I used an Egg Donor…but don’t tell anyone!!


Recently, I had a conversation with a dear friend, who had just conceived after a cycle of IVF. After four prior failed cycles, she and her husband had been advised to go the donor egg route, as her own egg quality was poor. They were lucky, as they got pregnant after their first donor egg cycle. They were overjoyed, and she called me shortly after she got the news. I was over the moon for her, and we soon started talking about when how soon she could see a doctor. She lives in Kano, and had traveled all the way to Abuja for her cycle. As she wasn’t too confident about her clinic in Kano, we soon started discussing options; whether to look for another clinic in Kano, or if she should go back to Abuja, or if she should come to Lagos, as her mother had suggested.

“Nicole, to be honest, I really want to come to Lagos, as that’s where the doctors I am most comfortable are.” she admitted.

Fair enough. Before I could even ask her if her husband would mind, or if she could get time off work, she added. “But I don’t want to use my family doctor, and run the risk of him telling my family that I used donor eggs.”

“So?!” was my own bemused response. What on earth did it matter?! Wasn’t the only important thing the fact that she was finally pregnant.

She laughed. “Nicole, don’t talk like that oh. If my family should hear that I didn’t use my eggs, the story will change. That child will never be regarded as one of their own. They might not say anything now, but I don’t want to risk anyone insulting my child some years down the line. My husband and I have decided that nobody outside the two of us will know about this. You are the only one I’ve told.”

I ended up giving her a sermon about how she should explain to her family that that baby has been growing inside her since it was just a collection of cells, how science has proved that that unborn babies can feel, perceive and learn in utero, and how the bonding and attachment would not be any different than if it had been her own egg, but she just laughed and insisted that she knew her family, and there was no way they would be able to digest the news.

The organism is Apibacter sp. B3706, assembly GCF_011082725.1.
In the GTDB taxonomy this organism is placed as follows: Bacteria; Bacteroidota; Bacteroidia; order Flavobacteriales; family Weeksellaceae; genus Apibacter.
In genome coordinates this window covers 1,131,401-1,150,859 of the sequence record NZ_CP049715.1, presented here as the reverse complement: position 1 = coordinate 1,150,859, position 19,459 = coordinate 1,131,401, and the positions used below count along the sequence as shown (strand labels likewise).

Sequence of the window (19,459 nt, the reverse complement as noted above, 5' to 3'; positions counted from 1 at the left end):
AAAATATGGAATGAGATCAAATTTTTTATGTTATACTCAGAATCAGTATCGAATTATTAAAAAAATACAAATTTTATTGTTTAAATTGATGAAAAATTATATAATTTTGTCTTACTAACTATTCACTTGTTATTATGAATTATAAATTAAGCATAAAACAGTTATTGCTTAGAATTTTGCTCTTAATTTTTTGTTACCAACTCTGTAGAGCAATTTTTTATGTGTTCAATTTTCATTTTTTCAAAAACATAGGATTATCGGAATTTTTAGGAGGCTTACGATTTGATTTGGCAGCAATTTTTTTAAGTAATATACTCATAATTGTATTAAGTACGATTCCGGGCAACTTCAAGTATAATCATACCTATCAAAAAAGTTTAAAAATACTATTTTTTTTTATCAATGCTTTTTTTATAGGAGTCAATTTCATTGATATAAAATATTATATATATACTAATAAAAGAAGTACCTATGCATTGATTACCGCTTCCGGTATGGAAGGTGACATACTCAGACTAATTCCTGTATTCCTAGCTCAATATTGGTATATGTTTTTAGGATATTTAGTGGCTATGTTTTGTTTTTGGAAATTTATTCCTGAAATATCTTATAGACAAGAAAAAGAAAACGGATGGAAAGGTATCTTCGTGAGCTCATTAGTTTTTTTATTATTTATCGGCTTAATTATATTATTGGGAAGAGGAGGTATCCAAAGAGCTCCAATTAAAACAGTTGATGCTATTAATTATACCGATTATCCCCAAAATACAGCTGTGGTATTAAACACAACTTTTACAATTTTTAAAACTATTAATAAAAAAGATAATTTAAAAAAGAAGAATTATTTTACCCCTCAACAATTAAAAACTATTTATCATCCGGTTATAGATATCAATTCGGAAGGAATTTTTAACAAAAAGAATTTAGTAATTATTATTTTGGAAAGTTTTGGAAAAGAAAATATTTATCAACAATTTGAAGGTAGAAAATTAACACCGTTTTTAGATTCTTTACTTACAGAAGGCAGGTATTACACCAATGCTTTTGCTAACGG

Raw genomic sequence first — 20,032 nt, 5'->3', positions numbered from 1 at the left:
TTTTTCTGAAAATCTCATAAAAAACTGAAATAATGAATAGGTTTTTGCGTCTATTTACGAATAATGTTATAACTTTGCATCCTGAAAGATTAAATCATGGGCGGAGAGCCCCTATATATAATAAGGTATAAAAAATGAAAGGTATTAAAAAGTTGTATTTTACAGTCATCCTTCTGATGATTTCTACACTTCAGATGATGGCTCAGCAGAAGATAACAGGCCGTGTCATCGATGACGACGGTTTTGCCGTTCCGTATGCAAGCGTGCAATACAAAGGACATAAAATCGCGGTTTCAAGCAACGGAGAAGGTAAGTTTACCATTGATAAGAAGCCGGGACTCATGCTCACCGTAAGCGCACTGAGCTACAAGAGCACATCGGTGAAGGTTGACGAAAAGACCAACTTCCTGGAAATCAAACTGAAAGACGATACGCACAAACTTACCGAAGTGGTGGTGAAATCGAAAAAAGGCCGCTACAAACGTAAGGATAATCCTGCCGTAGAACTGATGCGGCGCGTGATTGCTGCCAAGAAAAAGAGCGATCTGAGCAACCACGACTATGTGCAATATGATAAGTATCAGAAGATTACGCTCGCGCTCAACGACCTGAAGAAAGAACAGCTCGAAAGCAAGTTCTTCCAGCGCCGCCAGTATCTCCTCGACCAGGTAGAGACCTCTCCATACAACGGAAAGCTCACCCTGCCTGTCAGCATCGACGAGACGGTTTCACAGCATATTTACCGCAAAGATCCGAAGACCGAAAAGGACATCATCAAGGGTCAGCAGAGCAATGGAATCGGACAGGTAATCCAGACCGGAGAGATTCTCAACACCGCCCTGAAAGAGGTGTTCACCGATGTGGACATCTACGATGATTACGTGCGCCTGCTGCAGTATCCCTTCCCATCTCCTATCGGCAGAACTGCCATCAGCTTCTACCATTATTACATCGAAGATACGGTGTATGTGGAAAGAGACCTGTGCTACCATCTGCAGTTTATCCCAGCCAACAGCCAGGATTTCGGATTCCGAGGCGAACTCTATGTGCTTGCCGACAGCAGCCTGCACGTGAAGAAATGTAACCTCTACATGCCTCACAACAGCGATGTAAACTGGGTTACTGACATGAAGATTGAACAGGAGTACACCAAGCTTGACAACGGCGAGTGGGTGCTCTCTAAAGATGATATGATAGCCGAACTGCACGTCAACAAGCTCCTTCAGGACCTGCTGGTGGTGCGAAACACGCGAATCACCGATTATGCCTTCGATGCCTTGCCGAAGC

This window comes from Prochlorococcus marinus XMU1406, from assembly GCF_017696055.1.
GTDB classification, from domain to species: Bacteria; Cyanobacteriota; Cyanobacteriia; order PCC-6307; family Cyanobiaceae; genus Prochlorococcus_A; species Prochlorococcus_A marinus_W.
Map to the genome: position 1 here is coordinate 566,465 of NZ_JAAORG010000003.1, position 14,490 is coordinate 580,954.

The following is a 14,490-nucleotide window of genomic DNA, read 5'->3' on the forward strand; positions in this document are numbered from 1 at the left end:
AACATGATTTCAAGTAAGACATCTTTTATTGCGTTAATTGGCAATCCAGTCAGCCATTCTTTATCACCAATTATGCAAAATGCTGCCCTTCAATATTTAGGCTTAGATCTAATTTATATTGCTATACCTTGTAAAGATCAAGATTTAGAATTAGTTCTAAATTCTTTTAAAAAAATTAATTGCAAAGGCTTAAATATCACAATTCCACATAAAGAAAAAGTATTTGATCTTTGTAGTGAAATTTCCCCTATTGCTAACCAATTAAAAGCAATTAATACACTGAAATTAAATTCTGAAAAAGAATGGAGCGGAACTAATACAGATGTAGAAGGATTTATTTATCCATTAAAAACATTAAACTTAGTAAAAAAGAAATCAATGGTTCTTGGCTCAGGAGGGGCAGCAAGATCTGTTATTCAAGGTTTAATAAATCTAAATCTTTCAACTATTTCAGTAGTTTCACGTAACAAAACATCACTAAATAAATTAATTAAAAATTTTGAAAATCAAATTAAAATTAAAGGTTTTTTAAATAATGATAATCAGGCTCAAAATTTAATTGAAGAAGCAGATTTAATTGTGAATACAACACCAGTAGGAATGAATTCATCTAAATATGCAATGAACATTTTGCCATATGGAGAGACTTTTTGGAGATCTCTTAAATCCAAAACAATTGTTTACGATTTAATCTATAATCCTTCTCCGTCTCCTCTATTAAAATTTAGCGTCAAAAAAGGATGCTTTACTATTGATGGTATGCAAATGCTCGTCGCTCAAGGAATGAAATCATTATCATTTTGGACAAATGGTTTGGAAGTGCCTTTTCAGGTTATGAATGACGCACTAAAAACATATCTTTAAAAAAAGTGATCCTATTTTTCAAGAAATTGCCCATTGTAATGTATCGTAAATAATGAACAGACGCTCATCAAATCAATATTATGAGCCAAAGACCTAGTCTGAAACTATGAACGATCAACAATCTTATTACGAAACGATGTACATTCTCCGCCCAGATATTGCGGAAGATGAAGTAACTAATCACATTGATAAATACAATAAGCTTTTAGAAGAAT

After our call, I thought about it for a while. I have always thought of donor eggs, and sperm, as welcome assistance to those who, unfortunately, are not able to use theirs. If it had come to that, I would have used them without even batting an eye. And I would like to think that it would not have mattered to my family either.

But the more I thought about it, the more I realised that, alas, in every family, there will always be the myopic and judgmental ones, who will derive joy from nothing other than tearing others down. I realised that, although the fact that I had IVF is no secret, I haven’t shared that piece of information with all my relatives…simply because I know that their thinking is still trapped somewhere in the 18th century! No, I am not ashamed, and would shout it from the rooftops! But, I have inadvertently screened this information from these narrow minded family members.

So, I understood where my friend was coming from. I knew she wasn’t ashamed of using donor eggs, but, because she knew the people she was dealing with, had decided to screen that information from them, to protect her child. And I knew it was the sensible thing for her to do. Not just from her family members, whom she knew wouldn’t understand, but from anyone at all who could potentially give her negative energy she didn’t need.

Full of curiosity, I asked another friend of mine, Loretta*, about her own experience. She had had her twin boys using donor eggs, and was the happiest woman ever. And she was very candid with me.

“It wasn’t an easy decision for me to make.” she admitted. “I thought I was a failure to have to resort to it. I thought my husband would consider me a failure…I thought I had failed my womanhood. In fact, I went through that cycle very detached and uninterested! But after those embryos were transferred, something inside me changed. Even before I got my positive test result, I used to talk to them everyday, begging them to stick…and I fell in love with them. And during the whole pregnancy, the love only just magnified! Today, I don’t even remember it. Those boys are my flesh and blood. Can’t you see that Taiwo even looks like me?” as we laughed, I actually noticed that the boy actually did.

“Did you keep it a secret from your family?” I asked.

“We wanted to at first, but we decided, what the heck! And so we told them…both families! And they have been amazing! Of course, there are the one or two that had their own colourful opinion, but who cares about what those ones think?!”